Ban Rak Thai
Ban Rak Thai (บ้านรักไทย) or Mae Aw (密窝村แม่ออ) was settled to be a check point for controlling the jade trade (玉石 หินหยก). Then Mae Aw village (老密窝村แม่ออเก่า) is important for the last army camp close to Thailand in The Shan State (รัฐฉานประเทศพม่า) for controlling the jade trade along Salween River (แม่น้ำสาละวิน) or Salawin in Thai language. They took jades from northern Myanmar past Kayah state and took up river the name "Pai River (แม่น้ำปาย)" to the village named Ban Huayduer (หมู่บ้านห้วยเดื่อ) in Thailand.
Why they is there, if you see map this village close to the thai border and Kayah state (รัฐคะยาประเทศพม่า) border. From village is the valley with stream and river to join Salween river just walk half day (about 8-10 hours) and when Mae Aw have road to connect city, they don't need to pass Kayah State.
It's real after the road had ready connection to Mae Hong Son (เมืองแม่ฮ่องสอน)they transported jade from this village instead.
When they moved Mae Aw village from its Myanmar site to Thailand, it was called New Mae Aw village.(新密窝村 แม่ออใหม่). In 1983-4 the fighting ended and the Thai government renamed it Ban Rak Thai(拉泰村 หมู่บ้านรักไทย).
You can take a yellow truck (songthaew) to Ban Rak Thai. They pick up at 8am and 11:15am in front of the Mae Hong Son Food Market, near Wat Huan Wiang, on Phanich Wattana. The price is 120 baht each way. It is best to get there 15 minutes early. If you don't see a truck, wait around or ask a local vendor. The truck travels every day to BRT.
From Mae Hong Son, you can also rent a motorbike and drive up on your own. Or if you prefer a guided tour, you can hire one as well in MHS city.
The ride is beautiful, meandering through a picturesque valley, up and down steep hills on a very windy road.
The road is paved all the way.
From Mae Hong Son, head north on Rt 1095. About 10 km up, you will see signs for Ban Rak Thai. Take a left, and follow this windy road for another 35 km or so, until it ends in the village. Geocoordinates: N19 35.109, E097 56.552.
It is little village that surrounds a small lake. It is easy to walk or drive around. You can also rent a bicycle when you are there.
Also, there is a small dirt road that goes to a tiny Shan State village across the border, and the guards are friendly, and will let you enter. It is worth the trek, but you can't enter with a motorized vehicle. Inside you will find a school, a small Shan history and culture museum, and a community living on the edges as a result of the ongoing conflict with the Burma Army, in the fight for freedom, and self-determination.
Update 20 February 2021: the crossing is closed due to Covid 19 border travel restrictions
The lake, Chinese tea shops, surrounding mountains. The scenery is amazing, with the town set in a valley surrounded by hills which contain the smuggling routes to and from Myanmar.
Visit a tea plantation to learn about growing and processing tea.
Go to Myanmar. It is possible (December 2019) to visit the village on the Myanmar side of the border without a visa or passport. The Thai guard will let you pass, as long as you are on foot. No passport needed. On the Myanmar side there might be a guard, which will also let you pass on foot, no passport needed. You can just walk into the village, where you can visit the temple and a little museum on the Shan people.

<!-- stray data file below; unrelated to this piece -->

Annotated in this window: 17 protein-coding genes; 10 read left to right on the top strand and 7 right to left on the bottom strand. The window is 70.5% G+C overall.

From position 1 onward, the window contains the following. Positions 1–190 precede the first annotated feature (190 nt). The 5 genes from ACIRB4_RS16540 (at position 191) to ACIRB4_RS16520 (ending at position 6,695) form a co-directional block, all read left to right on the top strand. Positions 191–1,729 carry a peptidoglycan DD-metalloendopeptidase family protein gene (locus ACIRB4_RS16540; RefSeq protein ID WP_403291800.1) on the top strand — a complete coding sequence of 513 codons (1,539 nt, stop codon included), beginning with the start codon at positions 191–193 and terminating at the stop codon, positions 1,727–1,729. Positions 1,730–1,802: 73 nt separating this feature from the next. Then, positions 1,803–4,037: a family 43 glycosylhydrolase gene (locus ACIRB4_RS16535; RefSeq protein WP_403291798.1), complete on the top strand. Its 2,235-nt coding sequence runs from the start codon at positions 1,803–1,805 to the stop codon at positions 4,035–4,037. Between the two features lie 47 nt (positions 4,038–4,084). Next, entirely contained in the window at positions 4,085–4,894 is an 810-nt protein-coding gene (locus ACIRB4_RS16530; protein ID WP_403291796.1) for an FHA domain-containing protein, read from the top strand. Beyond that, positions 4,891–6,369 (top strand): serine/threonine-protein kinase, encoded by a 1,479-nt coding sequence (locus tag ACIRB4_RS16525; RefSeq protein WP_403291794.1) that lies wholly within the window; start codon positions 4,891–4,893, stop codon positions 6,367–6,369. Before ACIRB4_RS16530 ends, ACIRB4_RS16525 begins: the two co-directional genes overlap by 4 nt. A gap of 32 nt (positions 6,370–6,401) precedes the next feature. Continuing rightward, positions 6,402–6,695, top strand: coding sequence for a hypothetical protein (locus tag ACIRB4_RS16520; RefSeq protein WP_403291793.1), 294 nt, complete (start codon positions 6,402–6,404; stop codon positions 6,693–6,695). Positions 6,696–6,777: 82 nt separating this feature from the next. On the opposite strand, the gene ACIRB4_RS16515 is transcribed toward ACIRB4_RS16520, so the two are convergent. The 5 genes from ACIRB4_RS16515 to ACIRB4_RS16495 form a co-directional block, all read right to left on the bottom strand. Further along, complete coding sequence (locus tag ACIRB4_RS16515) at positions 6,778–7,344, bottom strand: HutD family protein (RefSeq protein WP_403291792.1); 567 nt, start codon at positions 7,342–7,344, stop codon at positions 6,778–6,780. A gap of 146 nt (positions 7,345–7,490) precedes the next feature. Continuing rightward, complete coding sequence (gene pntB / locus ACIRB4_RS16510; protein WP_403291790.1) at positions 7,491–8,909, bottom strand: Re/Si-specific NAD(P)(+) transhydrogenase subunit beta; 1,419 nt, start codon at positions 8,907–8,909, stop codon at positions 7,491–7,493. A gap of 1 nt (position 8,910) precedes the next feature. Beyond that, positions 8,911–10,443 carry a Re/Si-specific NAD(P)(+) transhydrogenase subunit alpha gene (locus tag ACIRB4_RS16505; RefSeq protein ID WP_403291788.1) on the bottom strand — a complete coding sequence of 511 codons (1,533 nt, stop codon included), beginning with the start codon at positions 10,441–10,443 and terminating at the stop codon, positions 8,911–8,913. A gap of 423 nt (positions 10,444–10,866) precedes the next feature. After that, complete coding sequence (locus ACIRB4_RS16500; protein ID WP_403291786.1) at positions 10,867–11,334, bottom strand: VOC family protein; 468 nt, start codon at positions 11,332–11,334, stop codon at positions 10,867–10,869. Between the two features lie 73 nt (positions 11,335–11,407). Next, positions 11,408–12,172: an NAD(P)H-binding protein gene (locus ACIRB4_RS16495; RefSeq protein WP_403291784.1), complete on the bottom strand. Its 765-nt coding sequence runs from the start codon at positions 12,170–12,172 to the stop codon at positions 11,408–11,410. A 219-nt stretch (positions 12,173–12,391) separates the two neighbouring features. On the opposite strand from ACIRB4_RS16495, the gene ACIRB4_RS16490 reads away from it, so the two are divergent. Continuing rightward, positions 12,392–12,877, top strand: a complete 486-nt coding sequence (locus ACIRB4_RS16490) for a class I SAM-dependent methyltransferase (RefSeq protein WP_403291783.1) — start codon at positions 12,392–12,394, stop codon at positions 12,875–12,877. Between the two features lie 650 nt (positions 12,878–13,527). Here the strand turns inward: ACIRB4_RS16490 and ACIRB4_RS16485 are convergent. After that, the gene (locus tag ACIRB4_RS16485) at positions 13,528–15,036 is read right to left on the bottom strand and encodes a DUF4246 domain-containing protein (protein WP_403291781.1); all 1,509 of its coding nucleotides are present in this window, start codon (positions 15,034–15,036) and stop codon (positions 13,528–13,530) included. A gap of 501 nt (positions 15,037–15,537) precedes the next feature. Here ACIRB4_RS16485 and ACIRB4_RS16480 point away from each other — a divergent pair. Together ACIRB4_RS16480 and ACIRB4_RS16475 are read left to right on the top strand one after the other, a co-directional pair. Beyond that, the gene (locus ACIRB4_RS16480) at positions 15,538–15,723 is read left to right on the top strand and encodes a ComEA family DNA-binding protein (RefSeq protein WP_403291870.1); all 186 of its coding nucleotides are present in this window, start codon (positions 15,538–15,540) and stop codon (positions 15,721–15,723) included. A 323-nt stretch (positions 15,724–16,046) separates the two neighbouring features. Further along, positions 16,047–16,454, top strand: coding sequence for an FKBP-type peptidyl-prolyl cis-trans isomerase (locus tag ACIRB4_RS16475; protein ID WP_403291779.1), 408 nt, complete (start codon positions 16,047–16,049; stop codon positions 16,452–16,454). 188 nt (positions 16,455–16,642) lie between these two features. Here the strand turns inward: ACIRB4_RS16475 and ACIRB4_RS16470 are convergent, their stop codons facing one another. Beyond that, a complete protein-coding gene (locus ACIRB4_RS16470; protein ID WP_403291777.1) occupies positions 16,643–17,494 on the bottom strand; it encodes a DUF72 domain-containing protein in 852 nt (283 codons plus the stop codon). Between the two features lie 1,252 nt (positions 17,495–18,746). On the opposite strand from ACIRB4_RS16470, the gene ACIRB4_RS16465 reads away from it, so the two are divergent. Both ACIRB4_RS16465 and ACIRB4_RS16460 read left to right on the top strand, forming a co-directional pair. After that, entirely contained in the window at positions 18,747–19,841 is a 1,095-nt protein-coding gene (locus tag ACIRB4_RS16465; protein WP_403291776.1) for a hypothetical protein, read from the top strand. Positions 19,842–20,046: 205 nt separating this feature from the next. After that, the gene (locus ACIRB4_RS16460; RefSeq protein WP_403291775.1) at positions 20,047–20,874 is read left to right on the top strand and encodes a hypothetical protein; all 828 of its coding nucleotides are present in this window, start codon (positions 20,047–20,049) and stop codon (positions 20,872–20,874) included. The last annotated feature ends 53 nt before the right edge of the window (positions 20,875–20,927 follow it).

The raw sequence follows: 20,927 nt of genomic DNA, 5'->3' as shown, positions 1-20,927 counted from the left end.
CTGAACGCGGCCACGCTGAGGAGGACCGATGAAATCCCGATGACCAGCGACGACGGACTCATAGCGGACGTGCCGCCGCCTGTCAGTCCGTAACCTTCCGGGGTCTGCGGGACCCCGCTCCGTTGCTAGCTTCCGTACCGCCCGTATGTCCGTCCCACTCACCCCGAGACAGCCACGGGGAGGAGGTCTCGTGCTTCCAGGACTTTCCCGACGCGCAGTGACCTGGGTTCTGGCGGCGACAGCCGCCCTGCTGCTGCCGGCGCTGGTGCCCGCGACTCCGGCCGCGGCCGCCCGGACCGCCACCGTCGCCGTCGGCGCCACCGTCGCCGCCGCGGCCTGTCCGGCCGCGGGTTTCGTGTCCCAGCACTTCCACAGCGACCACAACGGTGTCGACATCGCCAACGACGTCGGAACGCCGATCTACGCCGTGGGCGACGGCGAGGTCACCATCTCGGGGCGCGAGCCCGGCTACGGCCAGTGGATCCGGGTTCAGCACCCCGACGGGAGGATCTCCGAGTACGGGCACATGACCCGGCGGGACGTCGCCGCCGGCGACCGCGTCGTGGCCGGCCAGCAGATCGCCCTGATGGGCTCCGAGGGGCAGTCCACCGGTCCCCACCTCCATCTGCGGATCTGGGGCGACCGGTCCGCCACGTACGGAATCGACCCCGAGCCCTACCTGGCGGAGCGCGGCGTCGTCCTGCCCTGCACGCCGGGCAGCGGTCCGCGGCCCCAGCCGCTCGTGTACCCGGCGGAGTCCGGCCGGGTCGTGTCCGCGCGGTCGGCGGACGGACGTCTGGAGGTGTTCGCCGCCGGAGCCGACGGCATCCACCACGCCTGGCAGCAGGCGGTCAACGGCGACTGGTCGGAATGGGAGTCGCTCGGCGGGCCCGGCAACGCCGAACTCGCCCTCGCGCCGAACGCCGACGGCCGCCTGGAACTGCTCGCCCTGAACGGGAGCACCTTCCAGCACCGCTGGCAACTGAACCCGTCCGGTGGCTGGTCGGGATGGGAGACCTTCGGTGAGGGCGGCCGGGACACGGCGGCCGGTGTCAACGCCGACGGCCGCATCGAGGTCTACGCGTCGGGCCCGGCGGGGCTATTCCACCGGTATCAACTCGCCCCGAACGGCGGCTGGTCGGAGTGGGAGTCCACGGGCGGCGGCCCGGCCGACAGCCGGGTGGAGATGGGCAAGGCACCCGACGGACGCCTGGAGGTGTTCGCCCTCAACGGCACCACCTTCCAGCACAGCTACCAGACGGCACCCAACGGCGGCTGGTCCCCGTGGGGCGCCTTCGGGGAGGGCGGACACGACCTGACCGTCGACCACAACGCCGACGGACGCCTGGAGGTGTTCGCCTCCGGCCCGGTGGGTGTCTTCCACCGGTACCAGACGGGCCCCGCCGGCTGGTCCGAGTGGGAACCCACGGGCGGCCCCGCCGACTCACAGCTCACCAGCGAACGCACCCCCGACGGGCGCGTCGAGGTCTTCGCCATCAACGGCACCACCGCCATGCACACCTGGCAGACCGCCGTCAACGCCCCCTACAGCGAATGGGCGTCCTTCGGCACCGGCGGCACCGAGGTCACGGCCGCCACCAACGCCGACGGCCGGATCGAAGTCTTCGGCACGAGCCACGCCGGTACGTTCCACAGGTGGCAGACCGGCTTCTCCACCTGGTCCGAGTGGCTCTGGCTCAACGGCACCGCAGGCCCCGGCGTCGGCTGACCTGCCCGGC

Tea and dried fruit. Any number of shops sell a dizzying variety of tea, which grows well at these altitudes, and seems to be one of the primary products. There are nice quality oolong teas grown here and some of the best are here for tasting.
Yunnan-style Chinese food, which involves a lot of tea leaves, pork fat, and oil. Not as bad as it sounds, but you will probably want to supplement it with a bit of dried fruit.
Really recommend eating at Chasa Ruk Thai; a restaurant with a spectacular view of the lake. The family style Chinese food is the best food meal I have eaten in Thailand. Just on the main street when you first enter the town.
In low seasons restaurants and shops close very early so better eat as soon the sun is down at 7.30 pm you could be the only one walking around the village.
Tea. Available everywhere.
Lee wine: They're making a few different wines, sweet and dry, from fruits: pineapple, plum, peach and malaki (a kind of wild gooseberry). Very interesting and priced at 200baht x bottle. Free tasting available at the street shop. They are making a few teas as well.
There appear to be at least two guest houses in town, both near the lake (since pretty much everything in the town is near the lake). Prices Range from 200 baht to well over 1,000 baht. There are a number of guest houses operating around the lake. From basic mud huts to nice little villas. Most are rather basic and tatty. This place has become a big Thai tourist destination. It gets many tour vans each day but few stay overnight. It gets packed on the holidays. Evenings around the lake are cool and lovely.
Ping Ping guesthouse: just on the lake 400-500 baht x night. The 'reception' is located in the shop. Hot shower and sink, nice garden. On the lake.
Mon (not sure 100% of the name) Guesthouse: just before Ping Ping same reception. Very basic room by the lake no hot shower no sink. 200 baht x night.
Lee Resort: beautiful bungalows overseeing the lake from there top of the hill. 600-1000 baht x night.